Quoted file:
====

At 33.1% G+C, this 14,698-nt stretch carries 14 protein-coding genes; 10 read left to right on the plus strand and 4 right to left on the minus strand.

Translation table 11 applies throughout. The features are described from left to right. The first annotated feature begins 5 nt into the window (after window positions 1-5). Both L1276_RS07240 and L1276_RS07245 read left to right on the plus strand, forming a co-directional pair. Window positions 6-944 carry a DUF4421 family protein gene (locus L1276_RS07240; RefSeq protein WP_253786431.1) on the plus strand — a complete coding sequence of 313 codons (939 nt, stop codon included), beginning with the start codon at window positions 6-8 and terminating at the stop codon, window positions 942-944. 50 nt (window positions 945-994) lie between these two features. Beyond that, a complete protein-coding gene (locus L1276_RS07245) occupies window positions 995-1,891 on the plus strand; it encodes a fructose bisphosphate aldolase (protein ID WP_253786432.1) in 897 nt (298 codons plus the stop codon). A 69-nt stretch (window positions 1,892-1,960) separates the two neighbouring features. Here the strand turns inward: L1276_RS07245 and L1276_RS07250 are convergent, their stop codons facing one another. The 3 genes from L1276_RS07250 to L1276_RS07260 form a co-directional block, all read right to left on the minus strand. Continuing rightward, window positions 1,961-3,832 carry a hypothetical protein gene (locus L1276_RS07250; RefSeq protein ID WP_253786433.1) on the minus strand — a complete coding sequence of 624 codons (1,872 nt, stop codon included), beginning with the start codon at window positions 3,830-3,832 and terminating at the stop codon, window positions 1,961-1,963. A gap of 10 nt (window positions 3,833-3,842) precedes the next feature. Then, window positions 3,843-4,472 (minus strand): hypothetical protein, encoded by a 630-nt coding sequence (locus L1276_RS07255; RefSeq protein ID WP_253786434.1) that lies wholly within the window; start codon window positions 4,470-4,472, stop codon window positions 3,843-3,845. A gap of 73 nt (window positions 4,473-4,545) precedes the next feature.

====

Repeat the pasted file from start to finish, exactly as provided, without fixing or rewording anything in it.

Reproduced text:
At 33.1% G+C, this 14,698-nt stretch carries 14 protein-coding genes; 10 read left to right on the plus strand and 4 right to left on the minus strand.

Translation table 11 applies throughout. The features are described from left to right. The first annotated feature begins 5 nt into the window (after window positions 1-5). Both L1276_RS07240 and L1276_RS07245 read left to right on the plus strand, forming a co-directional pair. Window positions 6-944 carry a DUF4421 family protein gene (locus L1276_RS07240; RefSeq protein WP_253786431.1) on the plus strand — a complete coding sequence of 313 codons (939 nt, stop codon included), beginning with the start codon at window positions 6-8 and terminating at the stop codon, window positions 942-944. 50 nt (window positions 945-994) lie between these two features. Beyond that, a complete protein-coding gene (locus L1276_RS07245) occupies window positions 995-1,891 on the plus strand; it encodes a fructose bisphosphate aldolase (protein ID WP_253786432.1) in 897 nt (298 codons plus the stop codon). A 69-nt stretch (window positions 1,892-1,960) separates the two neighbouring features. Here the strand turns inward: L1276_RS07245 and L1276_RS07250 are convergent, their stop codons facing one another. The 3 genes from L1276_RS07250 to L1276_RS07260 form a co-directional block, all read right to left on the minus strand. Continuing rightward, window positions 1,961-3,832 carry a hypothetical protein gene (locus L1276_RS07250; RefSeq protein ID WP_253786433.1) on the minus strand — a complete coding sequence of 624 codons (1,872 nt, stop codon included), beginning with the start codon at window positions 3,830-3,832 and terminating at the stop codon, window positions 1,961-1,963. A gap of 10 nt (window positions 3,833-3,842) precedes the next feature. Then, window positions 3,843-4,472 (minus strand): hypothetical protein, encoded by a 630-nt coding sequence (locus L1276_RS07255; RefSeq protein ID WP_253786434.1) that lies wholly within the window; start codon window positions 4,470-4,472, stop codon window positions 3,843-3,845. A gap of 73 nt (window positions 4,473-4,545) precedes the next feature.